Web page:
(RxWiki News) The benefits of high-impact exercise, like running, swimming and biking, is well documented. Recent research suggests that less active non-exercise activities may provide significant health benefits as well.
A new study found that people who spent more time engaging in non-exercise activity had better heart health and lived longer than people who did not, even if their higher-impact exercise levels were similar.
The researchers suggested that higher levels of non-exercise physical activity were preferable to sedentary (inactive) time. They emphasized that older people especially could benefit from more low-impact, non-exercise physical activity time.
"Stay active, even if it doesn't involve challenging exercise."
Elin Ekblom-Bak, of the Department of Medicine at Karolinska University Hospital, led this study to see how non-exercise physical activity (NEPA) affected health.
Non-exercise physical activity is a level above sedentary time but is not quite exercise. Activities like gardening and car maintenance are low in intensity, but they still involve movement.
Sedentary time is time spent sitting or lying down — watching television, for example.
According to the researchers, promoting NEPA is important especially for older adults, as it reduces the amount of time spent sedentary.
This study looked at 3,893 individuals who participated in a 12.5-year study. The participants were born between July 1937 and June 1938.
During their initial meeting, the researchers gave a survey about physical activity to the participants. They looked at how often participants engaged in NEPA, like home repairs and gardening.
The researchers also took health information, like waist size, blood pressure and cholesterol levels.
The participants were followed until their death or until the end of 2010, 12.5 years after the initial visit.
The researchers kept data on heart disease events like heart attack and stroke or death from any cause. They also looked at other health events, like development of metabolic syndrome, which is a risk factor for heart disease and diabetes.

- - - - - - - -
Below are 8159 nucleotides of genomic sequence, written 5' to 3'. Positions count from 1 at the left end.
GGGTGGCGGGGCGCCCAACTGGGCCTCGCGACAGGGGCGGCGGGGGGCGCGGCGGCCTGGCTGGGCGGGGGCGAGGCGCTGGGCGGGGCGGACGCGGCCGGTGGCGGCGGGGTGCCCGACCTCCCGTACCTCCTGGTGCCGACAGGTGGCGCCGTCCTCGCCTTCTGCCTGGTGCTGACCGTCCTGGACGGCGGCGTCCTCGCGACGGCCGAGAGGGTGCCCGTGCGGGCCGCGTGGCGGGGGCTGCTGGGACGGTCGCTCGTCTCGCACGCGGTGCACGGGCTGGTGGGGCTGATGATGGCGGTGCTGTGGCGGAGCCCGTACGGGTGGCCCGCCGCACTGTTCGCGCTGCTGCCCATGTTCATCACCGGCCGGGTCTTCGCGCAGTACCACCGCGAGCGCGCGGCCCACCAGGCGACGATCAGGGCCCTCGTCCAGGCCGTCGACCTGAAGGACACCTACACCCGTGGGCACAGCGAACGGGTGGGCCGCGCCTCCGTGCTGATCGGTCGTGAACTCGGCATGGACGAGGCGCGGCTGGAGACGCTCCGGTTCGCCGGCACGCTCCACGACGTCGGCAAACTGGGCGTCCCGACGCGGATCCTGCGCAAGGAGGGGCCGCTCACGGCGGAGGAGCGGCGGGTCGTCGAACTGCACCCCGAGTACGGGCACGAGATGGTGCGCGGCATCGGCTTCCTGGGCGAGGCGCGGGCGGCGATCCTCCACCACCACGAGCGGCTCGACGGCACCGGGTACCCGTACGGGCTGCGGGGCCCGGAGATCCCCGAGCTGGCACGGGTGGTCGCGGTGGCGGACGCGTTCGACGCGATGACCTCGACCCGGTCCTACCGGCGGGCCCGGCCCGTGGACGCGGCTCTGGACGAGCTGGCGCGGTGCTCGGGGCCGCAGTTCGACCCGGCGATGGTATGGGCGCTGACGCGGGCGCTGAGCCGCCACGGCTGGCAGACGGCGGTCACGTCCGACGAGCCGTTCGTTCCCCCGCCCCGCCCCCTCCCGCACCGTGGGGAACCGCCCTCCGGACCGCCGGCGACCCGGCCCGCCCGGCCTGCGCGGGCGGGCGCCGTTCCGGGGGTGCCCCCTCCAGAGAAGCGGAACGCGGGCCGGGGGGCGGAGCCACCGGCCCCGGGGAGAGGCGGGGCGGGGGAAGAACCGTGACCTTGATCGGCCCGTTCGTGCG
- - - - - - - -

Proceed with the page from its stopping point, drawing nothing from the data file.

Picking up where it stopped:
The researchers found that more time spent on NEPA was associated with a healthier waist size and cholesterol level.
Additionally, participants who did not exercise but did engage in moderate or high levels of NEPA had similar risks of developing metabolic syndrome as participants who exercised but had low NEPA levels.
A high NEPA level was associated with a 27 percent reduced risk for heart disease and a 30 percent reduced risk for all-cause death compared with participants with low NEPA levels.
The researchers found no association between NEPA and blood pressure.
The authors of this study concluded that a daily life with low-impact, non-exercise activities was associated with a healthier heart and a longer life, regardless of higher-impact exercise habits.
They suggested that older adults in particular could benefit from NEPA, as they are less likely to engage in high-impact exercise activities.
According to Rusty Gregory, a certified wellness coach, personal trainer and dailyRx Contributing Expert, "People of all ages have an improved sense of well-being from non-exercise physical activity. It acts as a stress-reducing, peace-generating, thought-producing, relaxation time that leads to better health. Positive feelings accompany the sense of accomplishment in non-exercise physical activities leading to greater self-worth."
The research was published in the British Journal of Sports Medicine on October 28. It was funded by grants from The Swedish Order of Freemason—Grand Swedish Lodge and various other foundations. The authors disclosed no competing interests.